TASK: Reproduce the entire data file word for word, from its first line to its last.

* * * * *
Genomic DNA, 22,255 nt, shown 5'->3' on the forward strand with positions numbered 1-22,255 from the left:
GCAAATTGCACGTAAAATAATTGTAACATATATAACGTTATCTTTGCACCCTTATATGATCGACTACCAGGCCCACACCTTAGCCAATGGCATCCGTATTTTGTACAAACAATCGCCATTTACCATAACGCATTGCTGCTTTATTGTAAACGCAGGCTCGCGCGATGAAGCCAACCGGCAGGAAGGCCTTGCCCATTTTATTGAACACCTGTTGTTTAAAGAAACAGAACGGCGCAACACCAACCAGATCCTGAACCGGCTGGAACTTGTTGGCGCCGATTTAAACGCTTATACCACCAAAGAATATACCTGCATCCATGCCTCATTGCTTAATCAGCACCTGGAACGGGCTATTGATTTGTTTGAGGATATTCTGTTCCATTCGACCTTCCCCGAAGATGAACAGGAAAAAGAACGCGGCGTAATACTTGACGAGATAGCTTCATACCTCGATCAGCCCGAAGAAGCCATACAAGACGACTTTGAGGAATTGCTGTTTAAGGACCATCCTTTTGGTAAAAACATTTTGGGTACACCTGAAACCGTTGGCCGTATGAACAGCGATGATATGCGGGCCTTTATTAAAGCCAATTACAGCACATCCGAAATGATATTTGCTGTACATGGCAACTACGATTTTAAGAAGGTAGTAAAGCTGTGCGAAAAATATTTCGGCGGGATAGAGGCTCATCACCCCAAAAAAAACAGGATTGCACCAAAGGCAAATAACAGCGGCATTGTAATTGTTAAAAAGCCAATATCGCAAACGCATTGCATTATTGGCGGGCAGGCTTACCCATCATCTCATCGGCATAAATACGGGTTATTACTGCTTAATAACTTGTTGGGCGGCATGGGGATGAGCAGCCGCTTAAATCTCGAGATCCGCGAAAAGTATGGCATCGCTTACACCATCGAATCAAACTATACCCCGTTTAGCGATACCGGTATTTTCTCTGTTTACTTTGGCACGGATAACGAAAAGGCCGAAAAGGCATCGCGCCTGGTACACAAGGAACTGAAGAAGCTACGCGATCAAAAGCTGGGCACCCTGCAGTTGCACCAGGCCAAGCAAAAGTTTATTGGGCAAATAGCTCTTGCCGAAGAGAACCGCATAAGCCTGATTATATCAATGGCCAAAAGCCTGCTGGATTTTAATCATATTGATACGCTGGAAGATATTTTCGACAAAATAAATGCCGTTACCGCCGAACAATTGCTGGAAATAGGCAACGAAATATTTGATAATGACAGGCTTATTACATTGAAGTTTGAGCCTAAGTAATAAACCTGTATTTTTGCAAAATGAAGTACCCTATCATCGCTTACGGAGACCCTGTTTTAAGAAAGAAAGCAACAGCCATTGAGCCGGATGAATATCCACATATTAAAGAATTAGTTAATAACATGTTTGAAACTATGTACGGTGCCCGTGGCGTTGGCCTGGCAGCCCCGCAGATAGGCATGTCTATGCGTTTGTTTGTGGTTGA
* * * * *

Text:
Genomic DNA, 22,255 nt, shown 5'->3' on the forward strand with positions numbered 1-22,255 from the left:
GCAAATTGCACGTAAAATAATTGTAACATATATAACGTTATCTTTGCACCCTTATATGATCGACTACCAGGCCCACACCTTAGCCAATGGCATCCGTATTTTGTACAAACAATCGCCATTTACCATAACGCATTGCTGCTTTATTGTAAACGCAGGCTCGCGCGATGAAGCCAACCGGCAGGAAGGCCTTGCCCATTTTATTGAACACCTGTTGTTTAAAGAAACAGAACGGCGCAACACCAACCAGATCCTGAACCGGCTGGAACTTGTTGGCGCCGATTTAAACGCTTATACCACCAAAGAATATACCTGCATCCATGCCTCATTGCTTAATCAGCACCTGGAACGGGCTATTGATTTGTTTGAGGATATTCTGTTCCATTCGACCTTCCCCGAAGATGAACAGGAAAAAGAACGCGGCGTAATACTTGACGAGATAGCTTCATACCTCGATCAGCCCGAAGAAGCCATACAAGACGACTTTGAGGAATTGCTGTTTAAGGACCATCCTTTTGGTAAAAACATTTTGGGTACACCTGAAACCGTTGGCCGTATGAACAGCGATGATATGCGGGCCTTTATTAAAGCCAATTACAGCACATCCGAAATGATATTTGCTGTACATGGCAACTACGATTTTAAGAAGGTAGTAAAGCTGTGCGAAAAATATTTCGGCGGGATAGAGGCTCATCACCCCAAAAAAAACAGGATTGCACCAAAGGCAAATAACAGCGGCATTGTAATTGTTAAAAAGCCAATATCGCAAACGCATTGCATTATTGGCGGGCAGGCTTACCCATCATCTCATCGGCATAAATACGGGTTATTACTGCTTAATAACTTGTTGGGCGGCATGGGGATGAGCAGCCGCTTAAATCTCGAGATCCGCGAAAAGTATGGCATCGCTTACACCATCGAATCAAACTATACCCCGTTTAGCGATACCGGTATTTTCTCTGTTTACTTTGGCACGGATAACGAAAAGGCCGAAAAGGCATCGCGCCTGGTACACAAGGAACTGAAGAAGCTACGCGATCAAAAGCTGGGCACCCTGCAGTTGCACCAGGCCAAGCAAAAGTTTATTGGGCAAATAGCTCTTGCCGAAGAGAACCGCATAAGCCTGATTATATCAATGGCCAAAAGCCTGCTGGATTTTAATCATATTGATACGCTGGAAGATATTTTCGACAAAATAAATGCCGTTACCGCCGAACAATTGCTGGAAATAGGCAACGAAATATTTGATAATGACAGGCTTATTACATTGAAGTTTGAGCCTAAGTAATAAACCTGTATTTTTGCAAAATGAAGTACCCTATCATCGCTTACGGAGACCCTGTTTTAAGAAAGAAAGCAACAGCCATTGAGCCGGATGAATATCCACATATTAAAGAATTAGTTAATAACATGTTTGAAACTATGTACGGTGCCCGTGGCGTTGGCCTGGCAGCCCCGCAGATAGGCATGTCTATGCGTTTGTTTGTGGTTGA